by Phil Marsh

Work on the East-West Rail line commences as £45 million is pledged from local authorities.

Published: 19th February 2014

Special train marks the end of one line as vegetation clearance commences on mothballed line

The railways are growing. The boom in rail usership has brought several notable railway reopenings and work has commenced on the latest section to be reopened.

This is between Newton Longville and Claydon – a distance of just over 11 miles. This is significant because it will allow trains to run between Bedford and Oxford, Milton Keynes and Aylesbury in four years’ time.

Network Rail (NR) has announced that they will be starting vegetation clearance and topographical and winter ecology surveys on the 11 mile section of track, last used in May 1993. This is in preparation for work which will upgrade the railway line between Claydon Junction and Bedford as a 100mph electrified major route.

Railway desert to railway hub

This area of north Buckinghamshire became a station-free zone after the mass closures in the 1960s but is now set to become a strategic national rail hub when the lines reopen. Adjacent sections of track, closed to passenger trains nearly half a century ago, will also be turned from freight only routes to a main line passenger route. The line from Bicester to Oxford was reopened 25 years ago and the remaining sections from Aylesbury and Bicester to Claydon remained open to serve the Calvert waste terminal landfill site.

The line from Bicester to oxford has now been closed for two years while the existing line is ripped up and is replaced with a new double track electrified railway. The main vegetation clearance work will be taking place on the stretch of mothballed line from near Steeple Claydon to Bletchley. Some work will also be carried out along the existing freight only railway between Bicester and Steeple Claydon.

Ecologists will be present while the works are underway to assess potential bat roosts in trees, structures and buildings while also advising on any activities to make sure that they do not impact on local ecology.

Those that live adjacent to the line will be written to by NR telling them when work is likely to affect them. May have encroached onto the lineside with several greenhouses built on the line!

Local Authorities confirm £45 million funding package for the line

The many local authorities that make up the East West Rail Consortium will contribute £45m to help fund the project it has been announced. The commitment was made in a letter presented to the Under-Secretary of State for Transport Stephen Hammond MP at a VIP event hosted by the East West Rail Consortium and the All Party Parliamentary Group for East West Rail, at the Institution of Civil Engineers.

When the Department for Transport announced its support and funding for the Consortium’s proposal in July 2012 to upgrade and re-open sections of the former ‘Varsity Line’ between Bedford and Oxford, Milton Keynes and Aylesbury it was conditional on funding being made by the local authorities on the route.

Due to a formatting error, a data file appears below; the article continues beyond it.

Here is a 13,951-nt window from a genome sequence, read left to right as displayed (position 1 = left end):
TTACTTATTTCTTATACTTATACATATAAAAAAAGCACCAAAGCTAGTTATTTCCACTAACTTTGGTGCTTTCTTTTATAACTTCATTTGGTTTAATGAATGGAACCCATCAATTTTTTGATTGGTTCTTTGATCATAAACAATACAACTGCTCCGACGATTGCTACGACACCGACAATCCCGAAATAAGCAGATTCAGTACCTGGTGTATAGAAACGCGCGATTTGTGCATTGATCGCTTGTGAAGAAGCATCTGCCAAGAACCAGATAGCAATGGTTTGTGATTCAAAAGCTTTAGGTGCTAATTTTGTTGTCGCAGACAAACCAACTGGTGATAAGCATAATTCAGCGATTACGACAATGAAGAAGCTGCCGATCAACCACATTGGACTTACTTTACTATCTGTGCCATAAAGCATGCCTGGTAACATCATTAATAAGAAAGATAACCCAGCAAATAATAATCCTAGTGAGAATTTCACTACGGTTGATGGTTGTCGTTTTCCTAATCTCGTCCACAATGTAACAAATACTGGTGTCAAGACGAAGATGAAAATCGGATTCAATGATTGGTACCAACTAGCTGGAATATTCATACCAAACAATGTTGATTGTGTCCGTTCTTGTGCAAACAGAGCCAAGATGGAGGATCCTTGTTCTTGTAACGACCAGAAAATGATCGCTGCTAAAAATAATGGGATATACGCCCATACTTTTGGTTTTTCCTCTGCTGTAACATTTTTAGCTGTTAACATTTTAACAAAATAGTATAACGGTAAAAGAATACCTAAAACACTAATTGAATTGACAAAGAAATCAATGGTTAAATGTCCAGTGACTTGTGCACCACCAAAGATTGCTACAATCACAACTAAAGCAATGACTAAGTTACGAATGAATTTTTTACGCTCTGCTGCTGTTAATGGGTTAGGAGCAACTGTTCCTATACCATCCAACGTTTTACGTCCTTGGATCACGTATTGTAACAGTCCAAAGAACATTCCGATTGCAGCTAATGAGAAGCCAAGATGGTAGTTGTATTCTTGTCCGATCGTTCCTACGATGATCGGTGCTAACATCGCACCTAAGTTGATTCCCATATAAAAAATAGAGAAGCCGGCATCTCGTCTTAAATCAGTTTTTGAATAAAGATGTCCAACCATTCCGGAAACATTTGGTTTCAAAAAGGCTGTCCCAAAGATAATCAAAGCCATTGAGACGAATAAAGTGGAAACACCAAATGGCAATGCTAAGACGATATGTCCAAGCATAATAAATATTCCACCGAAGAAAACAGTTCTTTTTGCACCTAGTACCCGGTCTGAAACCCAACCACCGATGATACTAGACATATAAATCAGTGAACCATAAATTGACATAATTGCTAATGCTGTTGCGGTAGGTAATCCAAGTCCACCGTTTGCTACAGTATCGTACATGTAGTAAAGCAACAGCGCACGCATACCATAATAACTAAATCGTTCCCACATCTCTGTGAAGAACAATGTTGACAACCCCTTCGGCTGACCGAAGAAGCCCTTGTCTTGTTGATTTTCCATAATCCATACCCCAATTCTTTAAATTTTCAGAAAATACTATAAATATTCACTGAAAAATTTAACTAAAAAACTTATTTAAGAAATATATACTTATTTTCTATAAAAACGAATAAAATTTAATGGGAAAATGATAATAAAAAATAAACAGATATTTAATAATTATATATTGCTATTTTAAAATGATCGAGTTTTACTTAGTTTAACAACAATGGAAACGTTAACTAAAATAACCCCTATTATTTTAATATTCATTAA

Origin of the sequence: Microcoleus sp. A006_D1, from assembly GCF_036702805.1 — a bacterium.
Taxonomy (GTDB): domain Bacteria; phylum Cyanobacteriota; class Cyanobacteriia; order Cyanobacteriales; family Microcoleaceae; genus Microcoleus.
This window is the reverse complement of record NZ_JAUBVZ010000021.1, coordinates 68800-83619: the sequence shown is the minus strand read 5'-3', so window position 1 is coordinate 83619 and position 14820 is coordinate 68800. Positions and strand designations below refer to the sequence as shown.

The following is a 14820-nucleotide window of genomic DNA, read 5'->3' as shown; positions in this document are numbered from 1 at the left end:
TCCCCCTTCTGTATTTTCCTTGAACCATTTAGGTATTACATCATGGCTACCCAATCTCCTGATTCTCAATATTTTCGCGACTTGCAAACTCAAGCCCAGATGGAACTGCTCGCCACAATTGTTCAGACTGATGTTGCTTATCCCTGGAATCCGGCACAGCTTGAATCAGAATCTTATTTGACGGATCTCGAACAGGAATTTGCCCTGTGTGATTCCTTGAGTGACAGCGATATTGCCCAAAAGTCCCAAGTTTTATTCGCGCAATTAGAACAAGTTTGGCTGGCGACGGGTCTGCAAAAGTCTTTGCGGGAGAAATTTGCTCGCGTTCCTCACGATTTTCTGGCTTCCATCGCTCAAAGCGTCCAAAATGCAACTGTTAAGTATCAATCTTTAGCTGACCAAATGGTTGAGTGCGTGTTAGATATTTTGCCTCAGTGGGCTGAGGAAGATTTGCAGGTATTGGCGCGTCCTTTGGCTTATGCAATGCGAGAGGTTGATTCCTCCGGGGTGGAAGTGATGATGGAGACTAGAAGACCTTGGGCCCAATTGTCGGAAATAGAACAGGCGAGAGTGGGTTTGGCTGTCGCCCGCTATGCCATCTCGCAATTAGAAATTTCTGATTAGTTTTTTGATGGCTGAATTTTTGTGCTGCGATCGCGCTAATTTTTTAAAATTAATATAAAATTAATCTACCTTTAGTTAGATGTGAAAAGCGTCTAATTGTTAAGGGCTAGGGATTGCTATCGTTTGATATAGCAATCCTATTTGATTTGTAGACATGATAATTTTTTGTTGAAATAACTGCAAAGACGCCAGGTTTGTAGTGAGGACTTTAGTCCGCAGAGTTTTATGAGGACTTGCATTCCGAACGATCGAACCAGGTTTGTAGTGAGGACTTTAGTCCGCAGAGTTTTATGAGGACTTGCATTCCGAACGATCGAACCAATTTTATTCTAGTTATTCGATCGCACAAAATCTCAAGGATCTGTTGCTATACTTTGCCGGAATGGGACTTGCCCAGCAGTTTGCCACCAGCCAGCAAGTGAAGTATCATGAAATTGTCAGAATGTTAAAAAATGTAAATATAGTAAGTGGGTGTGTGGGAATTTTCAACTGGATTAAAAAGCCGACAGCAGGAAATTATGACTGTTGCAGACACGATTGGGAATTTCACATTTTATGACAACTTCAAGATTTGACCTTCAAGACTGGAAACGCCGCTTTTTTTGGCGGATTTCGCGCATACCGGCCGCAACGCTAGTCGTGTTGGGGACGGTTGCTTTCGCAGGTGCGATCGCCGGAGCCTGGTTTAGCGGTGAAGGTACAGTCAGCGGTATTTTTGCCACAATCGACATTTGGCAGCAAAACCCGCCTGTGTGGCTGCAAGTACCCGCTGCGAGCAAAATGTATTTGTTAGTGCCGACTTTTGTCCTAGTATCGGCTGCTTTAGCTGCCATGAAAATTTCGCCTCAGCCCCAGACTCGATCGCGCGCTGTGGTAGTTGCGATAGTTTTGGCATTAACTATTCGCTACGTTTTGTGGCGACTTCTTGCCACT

The consortium said;

Cllr Blake said: “Members of the East West Rail Consortium have worked single-mindedly to establish a robust business case for the re-instatement of an east-west rail link to improve transport connections within the region and nationally.

“Our investment in East West Rail, when all local authority budgets are under such pressure, demonstrates the importance of this scheme and our confidence in the substantial economic, social and environmental benefits it will bring.”

The Under-Secretary of State for Transport, Stephen Hammond MP said:

“There is no doubt that East West Rail will bring many benefits for people living and working in the region it will serve. But this is also a scheme of national importance that will form part of the national strategic infrastructure. More and more people are travelling by rail and we need the additional capacity and opportunities for more and different journeys to be made by rail.”

The minister acknowledged that East West Rail was a pioneering project and in addition to thanking the Consortium for their contribution, acknowledged that the local knowledge and expertise of the local authorities within the Consortium would continue to be important to the successful delivery of the railway.

Iain Stewart, MP for Milton Keynes South and Chair of the All Party Parliamentary Group, (APPG) stressed the importance of East West Rail as a catalyst for economic growth and job creation, as well as reducing road congestion. “By joining Oxford, the science parks, Milton Keynes, Bedford and beyond, you’re connecting the nerve centres of the British economy, the places that will keep our economy growing. East West Rail is unlocking this enormous potential and making the whole region more attractive for inward investment from the UK and abroad.”

Go west young man - but what about the east?

Julian Huppert, MP for Cambridge and Deputy Chair of the APPG, said the development of the Western section was excellent news but that realising the full vision for East West Rail was the most exciting prospect, providing a rail link all the way from East Anglia, through Cambridgeshire, Bedfordshire and Buckinghamshire for the first time.

Adil Chaudhrey, Project Director at Atkins, explained the work that Atkins are currently undertaking on behalf of the East West Rail Consortium will identify the economic benefits that may be derived from improved infrastructure and transport links in the region. This will form a foundation for subsequent work to develop a business case for the extension of the East West Rail line east of Bedford.

Several years ago the council approved the construction of some boating lakes on the former trackbed which may now prove expensive to get round.

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